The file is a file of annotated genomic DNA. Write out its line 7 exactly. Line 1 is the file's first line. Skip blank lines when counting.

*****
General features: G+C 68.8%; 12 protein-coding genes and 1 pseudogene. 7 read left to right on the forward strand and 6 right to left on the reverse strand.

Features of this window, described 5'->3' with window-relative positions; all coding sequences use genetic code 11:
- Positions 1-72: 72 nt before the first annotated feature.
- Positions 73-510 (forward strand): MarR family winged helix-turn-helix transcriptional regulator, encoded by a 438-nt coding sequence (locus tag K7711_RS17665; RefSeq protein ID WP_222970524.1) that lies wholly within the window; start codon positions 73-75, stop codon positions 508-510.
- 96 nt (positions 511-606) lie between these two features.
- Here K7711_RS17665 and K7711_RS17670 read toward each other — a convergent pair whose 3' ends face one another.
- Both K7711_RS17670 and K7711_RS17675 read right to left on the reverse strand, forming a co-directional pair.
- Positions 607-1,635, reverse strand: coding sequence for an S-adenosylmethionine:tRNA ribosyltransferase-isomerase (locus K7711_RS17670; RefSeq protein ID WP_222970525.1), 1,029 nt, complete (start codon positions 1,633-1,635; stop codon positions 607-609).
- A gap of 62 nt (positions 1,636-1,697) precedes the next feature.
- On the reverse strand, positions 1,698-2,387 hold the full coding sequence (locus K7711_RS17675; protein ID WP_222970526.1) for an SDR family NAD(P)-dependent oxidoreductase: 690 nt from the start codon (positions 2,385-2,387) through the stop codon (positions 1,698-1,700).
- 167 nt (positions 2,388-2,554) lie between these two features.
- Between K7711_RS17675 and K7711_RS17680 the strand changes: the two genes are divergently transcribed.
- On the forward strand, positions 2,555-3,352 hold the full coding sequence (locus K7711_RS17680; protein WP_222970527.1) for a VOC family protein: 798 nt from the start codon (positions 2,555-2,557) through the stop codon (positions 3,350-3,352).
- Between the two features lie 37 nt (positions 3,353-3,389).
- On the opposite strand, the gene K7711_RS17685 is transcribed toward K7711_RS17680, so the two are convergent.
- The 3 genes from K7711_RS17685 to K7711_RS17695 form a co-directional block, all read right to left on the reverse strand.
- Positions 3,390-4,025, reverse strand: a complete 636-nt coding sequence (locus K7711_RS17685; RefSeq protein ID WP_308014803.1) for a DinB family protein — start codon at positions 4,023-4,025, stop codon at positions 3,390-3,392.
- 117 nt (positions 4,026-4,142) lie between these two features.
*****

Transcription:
- Both K7711_RS17670 and K7711_RS17675 read right to left on the reverse strand, forming a co-directional pair.